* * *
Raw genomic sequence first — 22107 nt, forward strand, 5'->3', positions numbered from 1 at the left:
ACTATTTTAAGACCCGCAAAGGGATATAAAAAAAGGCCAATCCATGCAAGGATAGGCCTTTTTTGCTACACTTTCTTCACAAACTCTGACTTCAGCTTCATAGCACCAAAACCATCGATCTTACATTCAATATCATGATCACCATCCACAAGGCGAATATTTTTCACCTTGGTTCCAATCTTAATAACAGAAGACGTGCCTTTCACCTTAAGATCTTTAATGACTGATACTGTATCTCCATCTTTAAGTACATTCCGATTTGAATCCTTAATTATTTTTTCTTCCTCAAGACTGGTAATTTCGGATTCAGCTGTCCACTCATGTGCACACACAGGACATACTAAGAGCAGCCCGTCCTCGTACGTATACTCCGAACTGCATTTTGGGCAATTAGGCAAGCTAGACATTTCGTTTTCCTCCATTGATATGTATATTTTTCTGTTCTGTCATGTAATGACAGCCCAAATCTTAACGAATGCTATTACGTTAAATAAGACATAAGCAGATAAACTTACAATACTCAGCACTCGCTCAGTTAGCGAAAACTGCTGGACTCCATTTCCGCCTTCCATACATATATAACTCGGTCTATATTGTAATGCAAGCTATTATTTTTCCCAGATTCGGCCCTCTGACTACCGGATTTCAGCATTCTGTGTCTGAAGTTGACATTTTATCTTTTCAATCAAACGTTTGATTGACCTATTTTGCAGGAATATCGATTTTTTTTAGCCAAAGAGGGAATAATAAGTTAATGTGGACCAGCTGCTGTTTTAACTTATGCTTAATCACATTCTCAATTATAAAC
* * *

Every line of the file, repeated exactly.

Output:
Raw genomic sequence first — 22107 nt, forward strand, 5'->3', positions numbered from 1 at the left:
ACTATTTTAAGACCCGCAAAGGGATATAAAAAAAGGCCAATCCATGCAAGGATAGGCCTTTTTTGCTACACTTTCTTCACAAACTCTGACTTCAGCTTCATAGCACCAAAACCATCGATCTTACATTCAATATCATGATCACCATCCACAAGGCGAATATTTTTCACCTTGGTTCCAATCTTAATAACAGAAGACGTGCCTTTCACCTTAAGATCTTTAATGACTGATACTGTATCTCCATCTTTAAGTACATTCCGATTTGAATCCTTAATTATTTTTTCTTCCTCAAGACTGGTAATTTCGGATTCAGCTGTCCACTCATGTGCACACACAGGACATACTAAGAGCAGCCCGTCCTCGTACGTATACTCCGAACTGCATTTTGGGCAATTAGGCAAGCTAGACATTTCGTTTTCCTCCATTGATATGTATATTTTTCTGTTCTGTCATGTAATGACAGCCCAAATCTTAACGAATGCTATTACGTTAAATAAGACATAAGCAGATAAACTTACAATACTCAGCACTCGCTCAGTTAGCGAAAACTGCTGGACTCCATTTCCGCCTTCCATACATATATAACTCGGTCTATATTGTAATGCAAGCTATTATTTTTCCCAGATTCGGCCCTCTGACTACCGGATTTCAGCATTCTGTGTCTGAAGTTGACATTTTATCTTTTCAATCAAACGTTTGATTGACCTATTTTGCAGGAATATCGATTTTTTTTAGCCAAAGAGGGAATAATAAGTTAATGTGGACCAGCTGCTGTTTTAACTTATGCTTAATCACATTCTCAATTATAAAC